Friday, August 20, 2010


It's kind of hard to imagine how I fill those so many hours of so many days that stretch out on either side of my existence as a stay-at-home (again, misnomer, nobody staying home around here) mom.

Our days are filled with trips to the beach:

Sewing cool pants (one of several pairs accomplished that day):

Trips to the flower garden (Tony took these first two):

Hiking (here at Point Defiance):

Not to mention piano lessons, Art Club, and playdates. Feeding the kids, and feeding them again. Nursing the littlest one, and nursing her again. Reading my way through the hearty stack of fiction novels that threatens to topple off my bedside table. Some mama friends and I have been talking about how when you are a mom, there are precious few things in your life that you get to be FINISHED with. Maybe this is why so many of us are drawn to crafting in some way or another. I can finish sewing a pair of pants, and be done with it. I will never, ever, ever finish the dishes; not for real, anyway, when another is sure to appear 5 minutes later.

Is it any wonder that I haven't had the time to fold my own laundry yet this week?

Still, the last little bit of paperwork that I finally took time to complete and send in to the Department of Health bore its intended fruit, and I can turn my head as I type and see my active Midwife License, neat and official in a frame I picked up from Goodwill - all we can really bother with these days - just for the occasion.

Sunday, August 15, 2010


Two days ago we washed the deck. And we didn't just wash it a little, oh no, we spent 6 hours pressure washing and scrubbing on hands and knees (my fingers still hurt). It was so clean when we were finished that it was probably cleaner than the floors inside the house. OK, certainly cleaner - it's been about a week since we vacuumed last. And then yesterday rolled around, all 90 degrees and ridiculously hot even in the shade (rare for Washington), and it was SO worth it.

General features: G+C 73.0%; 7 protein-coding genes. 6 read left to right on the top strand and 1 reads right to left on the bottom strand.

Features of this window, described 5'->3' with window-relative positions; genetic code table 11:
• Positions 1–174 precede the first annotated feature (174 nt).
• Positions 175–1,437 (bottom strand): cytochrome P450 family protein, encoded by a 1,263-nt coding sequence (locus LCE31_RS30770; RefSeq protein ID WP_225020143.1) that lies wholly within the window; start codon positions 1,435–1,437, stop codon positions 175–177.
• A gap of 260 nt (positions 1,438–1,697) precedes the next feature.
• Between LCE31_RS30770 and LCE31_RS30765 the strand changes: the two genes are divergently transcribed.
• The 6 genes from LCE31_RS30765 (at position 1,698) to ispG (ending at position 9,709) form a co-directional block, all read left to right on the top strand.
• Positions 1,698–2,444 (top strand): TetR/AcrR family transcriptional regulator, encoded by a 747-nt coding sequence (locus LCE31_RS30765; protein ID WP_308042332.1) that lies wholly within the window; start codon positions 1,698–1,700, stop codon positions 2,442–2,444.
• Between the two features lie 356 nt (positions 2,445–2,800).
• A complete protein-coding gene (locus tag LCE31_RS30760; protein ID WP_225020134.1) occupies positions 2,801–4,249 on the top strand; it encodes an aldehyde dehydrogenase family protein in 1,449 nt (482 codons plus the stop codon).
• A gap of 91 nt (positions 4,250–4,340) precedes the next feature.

It is much nicer to lay about in the shade reading than it is to swelter, right? I also got some spray paint (for the wicker furniture) and refinishing supplies for the tables, but those projects weren't done yet when I ran out of materials. It turned out to be pretty nice on the deck without the furniture there, maybe when we put stuff back some of it will live down in the yard instead - at least until winter rolls around.

Girliness has been reading chapter books aloud to BittyPrincess. I am extremely proud that this was their own idea and I'm also very glad that there's someone willing to read aloud, because I hate doing it. This may or may not make me a bad homeschooling parent. You want to read it? Then YOU read it.

And Chubble was, of course, very cute.

She's the first of my kids to enjoy hanging out on her tummy - the infamous "tummy time" that I think is such a crock of shit. I did a little (not too very heavy) research and basically concluded that "tummy time" is only really necessary if you're not holding the babies enough for them to get used to activating their core muscles to keep their balance. You don't need to go through the whole baby rotisserie (sleep on the back! tummy time! look, fun stuff overhead! play blankets!) if you're carrying them around. It sounds funny to say it like that, but yeah; I think it's easier to carry the baby around than it is to worry about whether they're developing properly as they're wiggling about on some surface somewhere. feet!

Check out the eyebrows:

It's supposed to be high 90s today. I'm going to try to set up the tent before it gets too hot out there, so that we can sleep outside - it will be 70 degrees out there overnight, but potentially stifling in here.

Finished Voyager by Diana Gabaldon. I enjoyed it, certainly, but I'm finding the level of coincidence in the character reappearances to really stretch things to the point of scoffability, and I usually have a pretty high tolerance for that sort of thing (I love coincidentally running into previous characters as I read along! But many of them halfway across the world, independent from each other and for different reasons? I think you need to explain this one, Ms Gabaldon). Still, good book, and the next two in the series are sitting on my night stand waiting for me to finish Do Androids Dream of Electric Sheep, which finally made it to my library reservation shelf. I'm only a few chapters in but I'm liking it; the proposed year is in the 1990s, but I can imagine this as being the future-as-imagined-today, too, which is some pretty serious staying power for a book written in the 1960s.